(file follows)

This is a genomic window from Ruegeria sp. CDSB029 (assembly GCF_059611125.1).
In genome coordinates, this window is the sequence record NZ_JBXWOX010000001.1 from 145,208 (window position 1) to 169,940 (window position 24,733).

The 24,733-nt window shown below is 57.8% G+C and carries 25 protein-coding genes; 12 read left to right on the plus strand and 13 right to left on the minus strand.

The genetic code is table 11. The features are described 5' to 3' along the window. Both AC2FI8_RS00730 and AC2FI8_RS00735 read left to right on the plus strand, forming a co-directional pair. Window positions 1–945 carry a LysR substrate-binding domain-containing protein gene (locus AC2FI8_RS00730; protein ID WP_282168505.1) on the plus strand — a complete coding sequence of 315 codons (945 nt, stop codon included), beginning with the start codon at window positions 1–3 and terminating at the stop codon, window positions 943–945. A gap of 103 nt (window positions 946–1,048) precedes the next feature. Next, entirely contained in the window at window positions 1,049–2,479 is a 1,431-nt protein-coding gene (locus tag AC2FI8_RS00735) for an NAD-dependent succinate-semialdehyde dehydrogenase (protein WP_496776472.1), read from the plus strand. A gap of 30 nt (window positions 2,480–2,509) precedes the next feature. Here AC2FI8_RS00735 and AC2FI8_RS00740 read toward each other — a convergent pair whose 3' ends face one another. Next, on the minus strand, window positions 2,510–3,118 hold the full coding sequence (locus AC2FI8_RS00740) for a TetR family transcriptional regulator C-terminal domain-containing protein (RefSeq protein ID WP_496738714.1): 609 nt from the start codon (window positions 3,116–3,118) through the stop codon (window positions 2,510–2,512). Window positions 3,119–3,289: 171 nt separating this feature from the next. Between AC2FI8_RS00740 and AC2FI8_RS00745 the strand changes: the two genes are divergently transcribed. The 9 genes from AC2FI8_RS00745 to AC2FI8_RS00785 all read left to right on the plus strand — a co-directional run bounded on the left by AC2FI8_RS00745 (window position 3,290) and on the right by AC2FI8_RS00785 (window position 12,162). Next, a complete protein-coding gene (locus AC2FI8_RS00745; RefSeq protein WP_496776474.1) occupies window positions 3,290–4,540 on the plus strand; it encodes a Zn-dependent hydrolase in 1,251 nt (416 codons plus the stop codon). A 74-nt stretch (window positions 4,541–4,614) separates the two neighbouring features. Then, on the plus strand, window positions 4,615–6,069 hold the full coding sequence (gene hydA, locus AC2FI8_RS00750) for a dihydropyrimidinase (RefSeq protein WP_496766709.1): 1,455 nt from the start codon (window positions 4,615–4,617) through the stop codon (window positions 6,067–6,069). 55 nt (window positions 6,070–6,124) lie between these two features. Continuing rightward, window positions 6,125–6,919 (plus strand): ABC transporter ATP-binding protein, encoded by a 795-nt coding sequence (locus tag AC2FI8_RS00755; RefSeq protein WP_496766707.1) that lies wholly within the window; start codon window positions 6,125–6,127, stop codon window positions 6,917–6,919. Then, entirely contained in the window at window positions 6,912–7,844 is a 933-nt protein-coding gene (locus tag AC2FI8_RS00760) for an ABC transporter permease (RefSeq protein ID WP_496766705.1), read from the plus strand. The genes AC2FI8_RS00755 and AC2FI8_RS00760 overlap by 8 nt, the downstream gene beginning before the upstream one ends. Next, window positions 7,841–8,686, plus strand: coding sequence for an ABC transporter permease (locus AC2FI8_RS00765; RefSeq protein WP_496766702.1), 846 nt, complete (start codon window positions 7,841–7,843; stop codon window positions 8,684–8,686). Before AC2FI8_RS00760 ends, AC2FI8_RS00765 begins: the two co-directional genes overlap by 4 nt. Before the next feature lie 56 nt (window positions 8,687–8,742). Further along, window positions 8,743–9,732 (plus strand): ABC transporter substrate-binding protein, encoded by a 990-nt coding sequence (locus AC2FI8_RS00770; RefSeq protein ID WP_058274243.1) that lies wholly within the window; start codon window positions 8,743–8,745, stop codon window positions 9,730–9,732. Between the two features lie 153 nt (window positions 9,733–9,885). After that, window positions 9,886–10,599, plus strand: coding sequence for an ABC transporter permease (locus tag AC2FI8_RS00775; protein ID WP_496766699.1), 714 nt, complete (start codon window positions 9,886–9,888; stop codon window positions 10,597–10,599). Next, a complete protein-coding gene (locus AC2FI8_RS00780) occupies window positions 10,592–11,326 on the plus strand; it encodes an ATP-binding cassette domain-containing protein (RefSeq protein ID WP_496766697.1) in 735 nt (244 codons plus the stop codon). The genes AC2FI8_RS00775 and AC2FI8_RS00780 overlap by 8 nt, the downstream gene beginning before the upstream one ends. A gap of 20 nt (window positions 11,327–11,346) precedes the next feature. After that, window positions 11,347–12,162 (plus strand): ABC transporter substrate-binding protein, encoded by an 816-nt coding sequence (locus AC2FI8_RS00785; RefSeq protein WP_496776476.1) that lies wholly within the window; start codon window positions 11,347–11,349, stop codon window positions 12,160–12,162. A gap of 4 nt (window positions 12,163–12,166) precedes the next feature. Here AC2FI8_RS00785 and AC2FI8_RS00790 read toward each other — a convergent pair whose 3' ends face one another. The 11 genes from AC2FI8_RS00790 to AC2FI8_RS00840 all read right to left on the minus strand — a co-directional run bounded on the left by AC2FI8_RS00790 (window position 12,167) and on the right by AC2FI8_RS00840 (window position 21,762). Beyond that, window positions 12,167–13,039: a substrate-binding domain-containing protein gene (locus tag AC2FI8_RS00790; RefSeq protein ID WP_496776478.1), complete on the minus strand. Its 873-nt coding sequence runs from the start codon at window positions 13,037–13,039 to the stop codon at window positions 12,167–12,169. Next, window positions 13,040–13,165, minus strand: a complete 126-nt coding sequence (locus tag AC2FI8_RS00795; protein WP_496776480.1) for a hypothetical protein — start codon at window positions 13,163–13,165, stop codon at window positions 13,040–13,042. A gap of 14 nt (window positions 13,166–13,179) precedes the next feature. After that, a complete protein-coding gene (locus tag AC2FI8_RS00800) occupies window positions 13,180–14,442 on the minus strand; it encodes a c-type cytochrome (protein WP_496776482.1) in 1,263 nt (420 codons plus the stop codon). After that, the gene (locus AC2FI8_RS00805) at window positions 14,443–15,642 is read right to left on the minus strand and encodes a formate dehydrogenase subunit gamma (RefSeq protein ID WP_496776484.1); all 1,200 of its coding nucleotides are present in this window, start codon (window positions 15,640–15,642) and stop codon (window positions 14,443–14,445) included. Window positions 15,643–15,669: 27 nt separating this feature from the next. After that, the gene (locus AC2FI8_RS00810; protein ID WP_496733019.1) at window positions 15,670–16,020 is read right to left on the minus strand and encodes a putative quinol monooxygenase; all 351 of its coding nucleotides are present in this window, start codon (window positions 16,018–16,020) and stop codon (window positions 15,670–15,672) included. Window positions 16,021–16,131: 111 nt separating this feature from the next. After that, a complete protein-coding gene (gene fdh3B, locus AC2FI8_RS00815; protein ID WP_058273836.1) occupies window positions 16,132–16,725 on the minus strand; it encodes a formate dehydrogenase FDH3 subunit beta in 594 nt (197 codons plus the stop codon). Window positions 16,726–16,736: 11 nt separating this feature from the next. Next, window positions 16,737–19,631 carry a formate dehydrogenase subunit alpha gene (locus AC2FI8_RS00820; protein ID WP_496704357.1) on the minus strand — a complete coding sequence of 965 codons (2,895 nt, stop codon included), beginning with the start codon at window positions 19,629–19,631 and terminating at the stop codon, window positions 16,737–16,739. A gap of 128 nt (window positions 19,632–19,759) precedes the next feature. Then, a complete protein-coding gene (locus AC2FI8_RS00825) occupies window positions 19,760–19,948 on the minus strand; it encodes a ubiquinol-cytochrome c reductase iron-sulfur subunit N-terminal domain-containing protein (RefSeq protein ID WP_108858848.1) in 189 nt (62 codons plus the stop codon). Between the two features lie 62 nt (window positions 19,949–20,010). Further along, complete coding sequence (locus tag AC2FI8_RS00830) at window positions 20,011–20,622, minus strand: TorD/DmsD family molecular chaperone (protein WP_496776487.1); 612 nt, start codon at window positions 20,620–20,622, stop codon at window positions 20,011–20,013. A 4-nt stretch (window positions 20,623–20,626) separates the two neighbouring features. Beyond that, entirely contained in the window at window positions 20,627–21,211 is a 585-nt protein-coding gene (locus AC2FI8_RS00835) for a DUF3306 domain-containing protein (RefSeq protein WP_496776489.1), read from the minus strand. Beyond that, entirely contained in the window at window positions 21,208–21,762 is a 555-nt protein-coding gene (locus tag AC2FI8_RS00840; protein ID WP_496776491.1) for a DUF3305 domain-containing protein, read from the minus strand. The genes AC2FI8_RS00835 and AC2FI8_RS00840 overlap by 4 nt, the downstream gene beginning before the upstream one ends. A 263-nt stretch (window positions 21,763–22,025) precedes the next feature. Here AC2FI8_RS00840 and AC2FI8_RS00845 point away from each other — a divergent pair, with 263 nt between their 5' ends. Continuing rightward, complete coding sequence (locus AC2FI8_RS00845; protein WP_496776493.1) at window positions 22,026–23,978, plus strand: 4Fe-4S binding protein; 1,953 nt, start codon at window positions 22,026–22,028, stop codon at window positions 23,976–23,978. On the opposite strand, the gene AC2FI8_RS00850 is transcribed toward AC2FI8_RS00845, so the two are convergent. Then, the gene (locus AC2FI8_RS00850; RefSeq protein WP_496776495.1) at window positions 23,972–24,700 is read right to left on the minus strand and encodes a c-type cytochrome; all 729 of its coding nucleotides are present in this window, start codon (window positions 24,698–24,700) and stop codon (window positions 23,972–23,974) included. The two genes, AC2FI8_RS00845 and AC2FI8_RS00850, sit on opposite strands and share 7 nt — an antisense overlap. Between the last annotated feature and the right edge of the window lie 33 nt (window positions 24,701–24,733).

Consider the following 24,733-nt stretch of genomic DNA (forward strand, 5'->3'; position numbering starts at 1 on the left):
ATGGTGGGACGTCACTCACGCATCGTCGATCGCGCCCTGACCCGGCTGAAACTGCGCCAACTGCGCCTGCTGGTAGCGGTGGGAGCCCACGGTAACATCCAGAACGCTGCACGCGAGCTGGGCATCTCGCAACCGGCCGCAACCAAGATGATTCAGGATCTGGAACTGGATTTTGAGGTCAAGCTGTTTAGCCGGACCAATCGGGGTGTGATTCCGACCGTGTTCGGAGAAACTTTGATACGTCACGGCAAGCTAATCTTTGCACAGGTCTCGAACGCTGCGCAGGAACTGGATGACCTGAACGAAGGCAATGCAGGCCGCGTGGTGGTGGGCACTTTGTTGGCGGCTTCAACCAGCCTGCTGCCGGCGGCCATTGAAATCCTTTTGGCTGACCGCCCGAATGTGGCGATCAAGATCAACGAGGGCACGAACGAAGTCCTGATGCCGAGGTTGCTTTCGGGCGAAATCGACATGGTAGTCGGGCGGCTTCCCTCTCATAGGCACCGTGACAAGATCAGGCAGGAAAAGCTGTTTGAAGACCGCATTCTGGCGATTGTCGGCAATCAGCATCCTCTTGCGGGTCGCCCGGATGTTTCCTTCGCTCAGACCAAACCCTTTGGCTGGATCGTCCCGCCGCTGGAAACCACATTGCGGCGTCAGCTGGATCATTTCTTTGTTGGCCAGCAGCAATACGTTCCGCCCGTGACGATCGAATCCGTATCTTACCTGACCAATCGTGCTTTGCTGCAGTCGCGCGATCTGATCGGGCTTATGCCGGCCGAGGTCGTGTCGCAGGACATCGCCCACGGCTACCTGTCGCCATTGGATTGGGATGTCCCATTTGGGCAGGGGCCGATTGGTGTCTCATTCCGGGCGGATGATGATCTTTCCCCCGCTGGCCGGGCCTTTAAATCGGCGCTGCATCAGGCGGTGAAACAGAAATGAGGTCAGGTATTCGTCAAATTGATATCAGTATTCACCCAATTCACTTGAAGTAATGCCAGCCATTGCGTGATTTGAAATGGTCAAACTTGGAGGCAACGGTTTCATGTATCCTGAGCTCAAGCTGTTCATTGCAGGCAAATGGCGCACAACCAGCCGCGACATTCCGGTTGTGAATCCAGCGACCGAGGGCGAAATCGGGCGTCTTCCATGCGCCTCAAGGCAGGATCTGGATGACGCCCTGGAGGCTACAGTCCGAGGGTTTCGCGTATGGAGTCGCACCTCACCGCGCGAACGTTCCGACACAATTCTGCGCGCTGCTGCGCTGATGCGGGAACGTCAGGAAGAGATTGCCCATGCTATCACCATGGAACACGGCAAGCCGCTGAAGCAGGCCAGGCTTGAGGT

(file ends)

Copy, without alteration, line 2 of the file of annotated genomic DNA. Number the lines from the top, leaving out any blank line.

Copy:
In genome coordinates, this window is the sequence record NZ_JBXWOX010000001.1 from 145,208 (window position 1) to 169,940 (window position 24,733).